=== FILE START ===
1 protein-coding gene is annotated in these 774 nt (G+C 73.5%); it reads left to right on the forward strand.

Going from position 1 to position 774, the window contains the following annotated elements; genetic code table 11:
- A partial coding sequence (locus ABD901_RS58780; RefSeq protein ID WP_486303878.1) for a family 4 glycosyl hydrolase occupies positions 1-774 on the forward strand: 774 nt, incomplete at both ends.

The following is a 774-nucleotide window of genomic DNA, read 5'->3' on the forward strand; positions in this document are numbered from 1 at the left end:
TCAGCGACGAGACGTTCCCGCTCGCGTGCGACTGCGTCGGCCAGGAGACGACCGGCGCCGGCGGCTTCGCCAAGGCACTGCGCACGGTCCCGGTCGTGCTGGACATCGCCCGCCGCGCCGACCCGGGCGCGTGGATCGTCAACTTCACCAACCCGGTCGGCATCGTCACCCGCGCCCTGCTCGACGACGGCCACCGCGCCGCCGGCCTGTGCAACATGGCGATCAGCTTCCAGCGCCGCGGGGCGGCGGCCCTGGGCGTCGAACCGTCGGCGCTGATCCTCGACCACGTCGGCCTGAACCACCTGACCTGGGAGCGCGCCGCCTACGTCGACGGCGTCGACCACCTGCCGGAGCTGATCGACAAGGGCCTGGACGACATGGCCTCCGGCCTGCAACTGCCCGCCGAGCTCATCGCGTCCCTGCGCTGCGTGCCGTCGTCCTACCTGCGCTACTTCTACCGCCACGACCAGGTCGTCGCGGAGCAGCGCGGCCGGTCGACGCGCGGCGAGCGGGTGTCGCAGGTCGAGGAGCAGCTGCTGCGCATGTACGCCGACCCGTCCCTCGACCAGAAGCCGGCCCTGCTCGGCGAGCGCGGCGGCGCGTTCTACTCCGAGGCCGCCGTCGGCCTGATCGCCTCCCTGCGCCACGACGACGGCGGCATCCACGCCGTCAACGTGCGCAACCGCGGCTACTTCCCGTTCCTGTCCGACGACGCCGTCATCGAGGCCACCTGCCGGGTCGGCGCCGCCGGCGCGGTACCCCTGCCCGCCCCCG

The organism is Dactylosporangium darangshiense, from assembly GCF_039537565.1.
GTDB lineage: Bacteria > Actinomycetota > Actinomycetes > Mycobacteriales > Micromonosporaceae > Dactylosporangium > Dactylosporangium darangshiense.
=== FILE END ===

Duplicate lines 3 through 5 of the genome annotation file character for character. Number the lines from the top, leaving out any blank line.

- A partial coding sequence (locus ABD901_RS58780; RefSeq protein ID WP_486303878.1) for a family 4 glycosyl hydrolase occupies positions 1-774 on the forward strand: 774 nt, incomplete at both ends.

The following is a 774-nucleotide window of genomic DNA, read 5'->3' on the forward strand; positions in this document are numbered from 1 at the left end:
TCAGCGACGAGACGTTCCCGCTCGCGTGCGACTGCGTCGGCCAGGAGACGACCGGCGCCGGCGGCTTCGCCAAGGCACTGCGCACGGTCCCGGTCGTGCTGGACATCGCCCGCCGCGCCGACCCGGGCGCGTGGATCGTCAACTTCACCAACCCGGTCGGCATCGTCACCCGCGCCCTGCTCGACGACGGCCACCGCGCCGCCGGCCTGTGCAACATGGCGATCAGCTTCCAGCGCCGCGGGGCGGCGGCCCTGGGCGTCGAACCGTCGGCGCTGATCCTCGACCACGTCGGCCTGAACCACCTGACCTGGGAGCGCGCCGCCTACGTCGACGGCGTCGACCACCTGCCGGAGCTGATCGACAAGGGCCTGGACGACATGGCCTCCGGCCTGCAACTGCCCGCCGAGCTCATCGCGTCCCTGCGCTGCGTGCCGTCGTCCTACCTGCGCTACTTCTACCGCCACGACCAGGTCGTCGCGGAGCAGCGCGGCCGGTCGACGCGCGGCGAGCGGGTGTCGCAGGTCGAGGAGCAGCTGCTGCGCATGTACGCCGACCCGTCCCTCGACCAGAAGCCGGCCCTGCTCGGCGAGCGCGGCGGCGCGTTCTACTCCGAGGCCGCCGTCGGCCTGATCGCCTCCCTGCGCCACGACGACGGCGGCATCCACGCCGTCAACGTGCGCAACCGCGGCTACTTCCCGTTCCTGTCCGACGACGCCGTCATCGAGGCCACCTGCCGGGTCGGCGCCGCCGGCGCGGTACCCCTGCCCGCCCCCG